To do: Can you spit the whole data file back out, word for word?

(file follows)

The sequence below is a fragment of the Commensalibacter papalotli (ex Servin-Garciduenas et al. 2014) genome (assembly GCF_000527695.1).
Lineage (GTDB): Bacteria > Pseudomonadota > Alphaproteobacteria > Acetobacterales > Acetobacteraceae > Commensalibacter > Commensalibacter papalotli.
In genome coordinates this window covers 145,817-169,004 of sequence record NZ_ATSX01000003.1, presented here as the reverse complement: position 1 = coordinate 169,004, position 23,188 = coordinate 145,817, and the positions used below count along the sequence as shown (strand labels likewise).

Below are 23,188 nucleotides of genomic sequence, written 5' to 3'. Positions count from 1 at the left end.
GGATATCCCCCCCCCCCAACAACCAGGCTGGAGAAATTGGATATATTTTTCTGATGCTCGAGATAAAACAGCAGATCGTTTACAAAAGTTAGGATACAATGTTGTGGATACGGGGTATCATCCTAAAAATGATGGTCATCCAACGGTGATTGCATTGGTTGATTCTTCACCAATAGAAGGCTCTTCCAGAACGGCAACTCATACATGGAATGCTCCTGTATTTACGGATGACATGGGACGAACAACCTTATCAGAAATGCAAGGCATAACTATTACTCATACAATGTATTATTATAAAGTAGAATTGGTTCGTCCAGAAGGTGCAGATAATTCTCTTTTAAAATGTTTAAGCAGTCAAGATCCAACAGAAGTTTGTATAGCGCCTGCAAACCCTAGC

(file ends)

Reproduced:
The sequence below is a fragment of the Commensalibacter papalotli (ex Servin-Garciduenas et al. 2014) genome (assembly GCF_000527695.1).
Lineage (GTDB): Bacteria > Pseudomonadota > Alphaproteobacteria > Acetobacterales > Acetobacteraceae > Commensalibacter > Commensalibacter papalotli.
In genome coordinates this window covers 145,817-169,004 of sequence record NZ_ATSX01000003.1, presented here as the reverse complement: position 1 = coordinate 169,004, position 23,188 = coordinate 145,817, and the positions used below count along the sequence as shown (strand labels likewise).

Below are 23,188 nucleotides of genomic sequence, written 5' to 3'. Positions count from 1 at the left end.
GGATATCCCCCCCCCCCAACAACCAGGCTGGAGAAATTGGATATATTTTTCTGATGCTCGAGATAAAACAGCAGATCGTTTACAAAAGTTAGGATACAATGTTGTGGATACGGGGTATCATCCTAAAAATGATGGTCATCCAACGGTGATTGCATTGGTTGATTCTTCACCAATAGAAGGCTCTTCCAGAACGGCAACTCATACATGGAATGCTCCTGTATTTACGGATGACATGGGACGAACAACCTTATCAGAAATGCAAGGCATAACTATTACTCATACAATGTATTATTATAAAGTAGAATTGGTTCGTCCAGAAGGTGCAGATAATTCTCTTTTAAAATGTTTAAGCAGTCAAGATCCAACAGAAGTTTGTATAGCGCCTGCAAACCCTAGC